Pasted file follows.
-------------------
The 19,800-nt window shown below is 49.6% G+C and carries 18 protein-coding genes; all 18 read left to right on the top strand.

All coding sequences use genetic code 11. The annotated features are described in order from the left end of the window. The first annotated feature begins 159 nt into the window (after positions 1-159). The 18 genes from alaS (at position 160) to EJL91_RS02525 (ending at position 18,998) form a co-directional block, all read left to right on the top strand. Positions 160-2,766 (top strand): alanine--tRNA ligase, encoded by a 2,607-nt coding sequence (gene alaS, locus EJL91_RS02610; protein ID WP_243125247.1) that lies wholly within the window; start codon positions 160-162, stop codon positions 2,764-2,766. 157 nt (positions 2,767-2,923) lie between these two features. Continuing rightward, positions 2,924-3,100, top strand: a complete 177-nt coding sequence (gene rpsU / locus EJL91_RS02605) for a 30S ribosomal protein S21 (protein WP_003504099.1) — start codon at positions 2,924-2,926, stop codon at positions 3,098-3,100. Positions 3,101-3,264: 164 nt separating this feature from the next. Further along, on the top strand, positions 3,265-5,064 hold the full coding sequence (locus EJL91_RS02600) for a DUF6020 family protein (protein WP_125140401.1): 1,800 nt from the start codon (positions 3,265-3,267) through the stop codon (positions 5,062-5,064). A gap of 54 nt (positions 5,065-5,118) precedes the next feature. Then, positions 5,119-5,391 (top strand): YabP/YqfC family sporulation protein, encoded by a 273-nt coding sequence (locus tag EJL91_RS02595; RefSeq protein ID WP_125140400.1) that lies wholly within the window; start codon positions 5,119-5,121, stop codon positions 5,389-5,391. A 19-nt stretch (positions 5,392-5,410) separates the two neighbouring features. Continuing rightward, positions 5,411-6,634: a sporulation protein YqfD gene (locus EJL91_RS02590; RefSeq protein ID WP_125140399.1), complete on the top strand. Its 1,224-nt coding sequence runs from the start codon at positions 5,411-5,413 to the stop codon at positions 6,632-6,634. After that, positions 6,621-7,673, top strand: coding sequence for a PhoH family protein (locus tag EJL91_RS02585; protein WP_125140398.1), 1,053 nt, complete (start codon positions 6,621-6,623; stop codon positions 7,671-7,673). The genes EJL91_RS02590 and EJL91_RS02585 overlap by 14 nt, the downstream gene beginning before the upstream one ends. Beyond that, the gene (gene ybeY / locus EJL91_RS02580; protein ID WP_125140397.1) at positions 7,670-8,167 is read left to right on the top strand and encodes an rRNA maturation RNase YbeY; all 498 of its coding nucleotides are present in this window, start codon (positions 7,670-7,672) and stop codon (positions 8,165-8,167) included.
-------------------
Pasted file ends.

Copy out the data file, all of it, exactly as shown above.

The 19,800-nt window shown below is 49.6% G+C and carries 18 protein-coding genes; all 18 read left to right on the top strand.

All coding sequences use genetic code 11. The annotated features are described in order from the left end of the window. The first annotated feature begins 159 nt into the window (after positions 1-159). The 18 genes from alaS (at position 160) to EJL91_RS02525 (ending at position 18,998) form a co-directional block, all read left to right on the top strand. Positions 160-2,766 (top strand): alanine--tRNA ligase, encoded by a 2,607-nt coding sequence (gene alaS, locus EJL91_RS02610; protein ID WP_243125247.1) that lies wholly within the window; start codon positions 160-162, stop codon positions 2,764-2,766. 157 nt (positions 2,767-2,923) lie between these two features. Continuing rightward, positions 2,924-3,100, top strand: a complete 177-nt coding sequence (gene rpsU / locus EJL91_RS02605) for a 30S ribosomal protein S21 (protein WP_003504099.1) — start codon at positions 2,924-2,926, stop codon at positions 3,098-3,100. Positions 3,101-3,264: 164 nt separating this feature from the next. Further along, on the top strand, positions 3,265-5,064 hold the full coding sequence (locus EJL91_RS02600) for a DUF6020 family protein (protein WP_125140401.1): 1,800 nt from the start codon (positions 3,265-3,267) through the stop codon (positions 5,062-5,064). A gap of 54 nt (positions 5,065-5,118) precedes the next feature. Then, positions 5,119-5,391 (top strand): YabP/YqfC family sporulation protein, encoded by a 273-nt coding sequence (locus tag EJL91_RS02595; RefSeq protein ID WP_125140400.1) that lies wholly within the window; start codon positions 5,119-5,121, stop codon positions 5,389-5,391. A 19-nt stretch (positions 5,392-5,410) separates the two neighbouring features. Continuing rightward, positions 5,411-6,634: a sporulation protein YqfD gene (locus EJL91_RS02590; RefSeq protein ID WP_125140399.1), complete on the top strand. Its 1,224-nt coding sequence runs from the start codon at positions 5,411-5,413 to the stop codon at positions 6,632-6,634. After that, positions 6,621-7,673, top strand: coding sequence for a PhoH family protein (locus tag EJL91_RS02585; protein WP_125140398.1), 1,053 nt, complete (start codon positions 6,621-6,623; stop codon positions 7,671-7,673). The genes EJL91_RS02590 and EJL91_RS02585 overlap by 14 nt, the downstream gene beginning before the upstream one ends. Beyond that, the gene (gene ybeY / locus EJL91_RS02580; protein ID WP_125140397.1) at positions 7,670-8,167 is read left to right on the top strand and encodes an rRNA maturation RNase YbeY; all 498 of its coding nucleotides are present in this window, start codon (positions 7,670-7,672) and stop codon (positions 8,165-8,167) included.